A world with nothing but green lights sounds like a world any driver would like to live in, but is such a thing even possible? Two years ago, Audi revealed it was working on an in-car system to help drivers hit green lights and though this type of convenience is a while off yet, the first iteration will be built into certain upcoming models to notify drivers of how long they'll be waiting for a red to turn green.

Audi's traffic light information system would work by connecting to a city's infrastructure through LTE and in turn, the central management system that controls traffic lights. With access to this information, the car can calculate the ideal speed to travel at in order to encounter as many greens as possible, hopefully easing congestion, reducing pollution and speeding up traffic in the process.

The first version of Audi's traffic light information system won't quite offer this functionality, but it will talk to municipal traffic systems in the interests of driver stress. It will be available in certain Q7, A4 and A4 allroad models built after June 1, 2016 that are fitted with Audi connect, a subscription service that uses cellular connectivity and GPS for things like navigation, in-car Google voice searching and information on nearby parking spaces.

The traffic light information system appears as a countdown clock on the dash or heads-up display if the car has it, indicating the time remaining until the signal changes over from red to green. This little trick would be priceless in the world of Mariokart, where ramping up acceleration in time with the changing lights can give you a huge turbo boost off the mark, but what good does it do in the real world?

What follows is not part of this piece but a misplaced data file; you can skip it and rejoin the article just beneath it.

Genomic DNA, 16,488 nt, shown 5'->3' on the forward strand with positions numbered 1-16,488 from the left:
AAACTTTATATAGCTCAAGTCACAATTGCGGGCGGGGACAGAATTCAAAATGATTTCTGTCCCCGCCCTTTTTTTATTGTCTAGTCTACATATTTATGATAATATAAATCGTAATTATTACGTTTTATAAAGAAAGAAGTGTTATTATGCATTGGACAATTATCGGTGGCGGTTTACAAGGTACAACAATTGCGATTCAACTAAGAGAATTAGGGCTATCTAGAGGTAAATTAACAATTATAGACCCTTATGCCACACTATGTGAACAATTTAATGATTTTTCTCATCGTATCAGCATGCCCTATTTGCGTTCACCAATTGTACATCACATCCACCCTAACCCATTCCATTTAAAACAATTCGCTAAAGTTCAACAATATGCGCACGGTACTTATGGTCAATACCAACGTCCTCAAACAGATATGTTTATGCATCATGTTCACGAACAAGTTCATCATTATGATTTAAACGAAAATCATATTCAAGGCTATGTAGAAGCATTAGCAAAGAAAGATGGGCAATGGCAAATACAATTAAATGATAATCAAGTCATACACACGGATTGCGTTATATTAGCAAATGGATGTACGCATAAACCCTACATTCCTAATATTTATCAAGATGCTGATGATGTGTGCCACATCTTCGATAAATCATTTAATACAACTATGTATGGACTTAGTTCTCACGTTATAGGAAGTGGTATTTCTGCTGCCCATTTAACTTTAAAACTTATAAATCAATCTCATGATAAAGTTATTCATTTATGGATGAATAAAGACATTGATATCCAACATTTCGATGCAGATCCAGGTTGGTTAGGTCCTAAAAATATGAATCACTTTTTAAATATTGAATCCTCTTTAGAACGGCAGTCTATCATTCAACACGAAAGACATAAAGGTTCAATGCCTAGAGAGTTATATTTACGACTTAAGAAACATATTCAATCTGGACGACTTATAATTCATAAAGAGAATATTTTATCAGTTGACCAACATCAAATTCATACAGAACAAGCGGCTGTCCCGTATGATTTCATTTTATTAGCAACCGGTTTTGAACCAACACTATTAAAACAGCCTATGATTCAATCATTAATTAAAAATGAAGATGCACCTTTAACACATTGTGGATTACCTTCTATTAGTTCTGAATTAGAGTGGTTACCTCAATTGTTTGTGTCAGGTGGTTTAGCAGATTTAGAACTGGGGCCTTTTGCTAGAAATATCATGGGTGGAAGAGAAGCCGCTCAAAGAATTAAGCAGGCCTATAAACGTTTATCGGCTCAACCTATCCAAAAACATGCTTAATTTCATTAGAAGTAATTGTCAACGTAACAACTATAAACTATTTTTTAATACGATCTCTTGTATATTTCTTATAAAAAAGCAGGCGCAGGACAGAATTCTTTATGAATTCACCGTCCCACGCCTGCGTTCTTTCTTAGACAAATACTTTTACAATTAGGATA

Audi says that it can lead to smoother moving traffic and shorter commuting times, and we guess it would be kind of nice to know what you're in for when you pull up to a red. Do I have time to change the radio station? Address the screaming children in the back seat? Maybe take a sip of that coffee? The Enlighten smartphone app released last year offered the same kind of functionality, but this is the first time we have seen it built right into a car.

The German carmaker does note that this is simply the first step in what is a pretty interesting direction. It claims it will be the first vehicle-to-infrastructure service, whereby vehicles communicate with smart cities to improve traffic flow and navigation, and possibly enable new kinds of autonomous driving functionality. The system will be offered as a Prime feature of Audi Connect, but there's no word yet on whether it will carry an extra cost or be incorporated into an existing package. Audi says it will be rolled out in selected cities and metropolitan areas in the coming months.

Source: Audi

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